• It would also have 24 hour security staff. It would have a room for clinical appointments, but was not a methadone dispensing location; and would also provide some daytime appointments for wider outreach services – again on an appointment basis.
  • The key aim is to keep rough sleepers vaguely near their support networks, and the services they need to escape the streets – rather than the current approach of the Council having to ship people off to expensive and lonely temporary rooms on the outskirts of the city or even further afield, which tends to make their problems worse by making it far harder to them get employment, practical and emotional support.
  • The staff also made the (fair) point that the most troublesome and menacing individuals many neighbours will have seen causing trouble in the Borough and London more widely, are frankly speaking not the type of people that are likely to engage with this new facility – it is more targeted at the quietly struggling and somewhat invisible wider population of rough sleepers.

Not a lot more information provided since the meeting

Now obviously it’s fine to say things, and some of what we heard was indeed reassuring – but none of this was spelt out in the planning application. More details, we were assured, would follow.

But they didn’t follow, because the case went silent – for many months – with no more details being provided on the planning case. So much that at the beginning of the year, the future of the rough sleeper hub planned for Lavender Hill appeared uncertain, telling us that the application was put on hold, leading to the removal of any date for future submission to the Planning Application Committee, and that if no progress was made by the end of February, they would suggest the withdrawal of the application, with the possibility of resubmission at a later, more prepared time.

After a few months a leaflet was then distributed round nearby streets that included much of the content of the Q&A document that was distributed at the public meeting.

The only additional information that was not already displayed in the FAQ papers in December is the last QA, which commits to an idea of a dedicated community engagement lead in the facility which was expressed during the December event. Additionally, the council’s spokesperson explained that, in response to concerns regarding the adjacent nursery operations, staff will now be present on site both before and after the nursery opens and closes, which has been included in the proposal (see below).

The clock is ticking again…

And now there’s news: updated plans have gone in. And rather frustratingly, despite the talk of neighbourhood engagement, they have again gone in very quietly – in the form of a new document quietly slipped in to the back of the case file.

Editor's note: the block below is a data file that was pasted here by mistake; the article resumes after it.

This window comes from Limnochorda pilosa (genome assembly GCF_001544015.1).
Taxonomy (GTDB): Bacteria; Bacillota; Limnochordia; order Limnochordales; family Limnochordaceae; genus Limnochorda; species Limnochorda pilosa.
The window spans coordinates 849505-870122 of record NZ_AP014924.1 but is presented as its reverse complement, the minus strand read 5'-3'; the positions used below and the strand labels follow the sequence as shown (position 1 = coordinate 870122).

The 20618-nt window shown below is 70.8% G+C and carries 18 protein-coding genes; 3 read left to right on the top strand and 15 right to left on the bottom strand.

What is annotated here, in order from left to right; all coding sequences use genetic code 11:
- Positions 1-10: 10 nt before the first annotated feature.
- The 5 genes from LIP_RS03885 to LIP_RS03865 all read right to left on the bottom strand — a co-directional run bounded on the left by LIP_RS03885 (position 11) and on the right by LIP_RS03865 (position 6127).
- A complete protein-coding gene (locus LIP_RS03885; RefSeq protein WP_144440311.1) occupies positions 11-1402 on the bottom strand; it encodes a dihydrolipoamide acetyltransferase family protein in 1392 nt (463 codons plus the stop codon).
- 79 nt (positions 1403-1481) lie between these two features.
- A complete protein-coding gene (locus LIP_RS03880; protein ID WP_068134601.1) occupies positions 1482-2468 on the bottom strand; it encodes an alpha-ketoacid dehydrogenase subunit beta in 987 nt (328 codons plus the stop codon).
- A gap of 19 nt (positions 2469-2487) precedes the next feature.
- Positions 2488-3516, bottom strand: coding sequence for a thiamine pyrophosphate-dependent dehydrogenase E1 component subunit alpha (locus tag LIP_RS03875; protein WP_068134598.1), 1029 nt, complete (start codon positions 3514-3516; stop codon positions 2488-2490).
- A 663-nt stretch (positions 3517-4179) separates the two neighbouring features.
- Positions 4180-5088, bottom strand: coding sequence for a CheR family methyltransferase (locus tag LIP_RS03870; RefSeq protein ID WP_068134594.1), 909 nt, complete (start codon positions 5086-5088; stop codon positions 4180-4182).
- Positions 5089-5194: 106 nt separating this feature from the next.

However, the Council told us:

“Notification was sent out on the 5th April to everyone that had provided contact details in regard to this application. Previous comments have been carried over also and we’ve put up notices on surrounding lamposts. We haven’t put on the building as that is not statutory (and we try not to advertise that it’s currently empty as it was squatted).”

The main added material is a planning application report, which summarises engagement to date with the public and the Council’s response, as well as changes to the plans. As the Wandsworth planning database seems to have some hiccups from time to time and goes offline, as a public service we’ve loaded up a copy of the most important new file here!

The document is actually a compilation of both the one page background information provided initially to justify the application, with the FAQ document published later by the Council. Additionally, it provides new information with proper planning statements (including a Fire Safety Strategy requested specifically by the planning department) and a part on detailing their efforts to communicate.

A quick skim suggests the main ‘new’ content is:

  1. Considerably more detail on how the building will be managed, with the Council agreeing to have the specialist ‘day’ staff on site half an hour before the nursery opens and after it closes every day, and a minimum of two security staff on site at all times, backed up by on-site CCTV (a helpful change, addressing what had been a widespread concern).
  2. The back of the building will now be inaccessible to residents, and windows will be frosted on that side (important – the nursery playground would otherwise be visible from a small number of bedroom windows; it’s not clear if the windows will open at the back, we’d suggest the ones on that side should be required to have restricted opening)
  3. The back alley will be gated (which is sensible – otherwise it risks being a gathering spot for things not allowed in the building – but there’s no clarity on how this won’t just go to the hidden away back car park on Sisters Avenue instead)
  4. The late night emergency beds have been removed and converted to a lounge for residents (definitely a good change – this needs to be stable and offer proper day- as well as night-time accommodation or residents to work)
  5. All residents required to sign a no-drugs-on-site agreement on admission, with a policy of temporary / permanent eviction for breaches.
  6. Confirmation no smoking or drinking ‘in communal areas’ (there had been concerns that a complete ban would merely displace that, and other problem behaviour, to the streets behind – this suggests it will be allowed in the private bedrooms which seems a reasonably sensible approach)
  7. A 24/7 ‘hotline’ for residents to report problems, and a Council led ‘Local Residents Forum’ to inform the community of project updates and expected timescales prior to opening, as well as a platform for residents to ask questions and raise concerns during the lifetime of the project (all welcome and worthy aims albeit there’s no detail yet – this new application detail wasn’t advertised…).